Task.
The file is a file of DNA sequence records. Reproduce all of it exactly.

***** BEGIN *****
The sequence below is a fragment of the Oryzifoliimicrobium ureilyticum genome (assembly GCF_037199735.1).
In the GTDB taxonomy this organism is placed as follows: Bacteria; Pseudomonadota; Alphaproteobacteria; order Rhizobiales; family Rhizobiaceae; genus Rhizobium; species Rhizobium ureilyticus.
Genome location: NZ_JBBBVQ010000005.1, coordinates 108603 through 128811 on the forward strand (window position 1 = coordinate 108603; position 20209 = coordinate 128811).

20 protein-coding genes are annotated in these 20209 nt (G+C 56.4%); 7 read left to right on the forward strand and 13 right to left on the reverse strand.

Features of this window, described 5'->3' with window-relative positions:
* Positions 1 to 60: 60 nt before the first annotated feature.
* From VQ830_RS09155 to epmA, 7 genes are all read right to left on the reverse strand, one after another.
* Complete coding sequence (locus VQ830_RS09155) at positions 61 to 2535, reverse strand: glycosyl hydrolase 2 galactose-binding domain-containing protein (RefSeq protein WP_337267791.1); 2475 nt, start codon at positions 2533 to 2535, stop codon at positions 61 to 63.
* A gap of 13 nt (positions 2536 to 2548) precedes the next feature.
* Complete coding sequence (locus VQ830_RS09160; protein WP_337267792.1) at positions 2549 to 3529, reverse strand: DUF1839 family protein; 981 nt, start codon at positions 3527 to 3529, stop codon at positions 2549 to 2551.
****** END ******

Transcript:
The sequence below is a fragment of the Oryzifoliimicrobium ureilyticum genome (assembly GCF_037199735.1).
In the GTDB taxonomy this organism is placed as follows: Bacteria; Pseudomonadota; Alphaproteobacteria; order Rhizobiales; family Rhizobiaceae; genus Rhizobium; species Rhizobium ureilyticus.
Genome location: NZ_JBBBVQ010000005.1, coordinates 108603 through 128811 on the forward strand (window position 1 = coordinate 108603; position 20209 = coordinate 128811).

20 protein-coding genes are annotated in these 20209 nt (G+C 56.4%); 7 read left to right on the forward strand and 13 right to left on the reverse strand.

Features of this window, described 5'->3' with window-relative positions:
* Positions 1 to 60: 60 nt before the first annotated feature.
* From VQ830_RS09155 to epmA, 7 genes are all read right to left on the reverse strand, one after another.
* Complete coding sequence (locus VQ830_RS09155) at positions 61 to 2535, reverse strand: glycosyl hydrolase 2 galactose-binding domain-containing protein (RefSeq protein WP_337267791.1); 2475 nt, start codon at positions 2533 to 2535, stop codon at positions 61 to 63.
* A gap of 13 nt (positions 2536 to 2548) precedes the next feature.
* Complete coding sequence (locus VQ830_RS09160; protein WP_337267792.1) at positions 2549 to 3529, reverse strand: DUF1839 family protein; 981 nt, start codon at positions 3527 to 3529, stop codon at positions 2549 to 2551.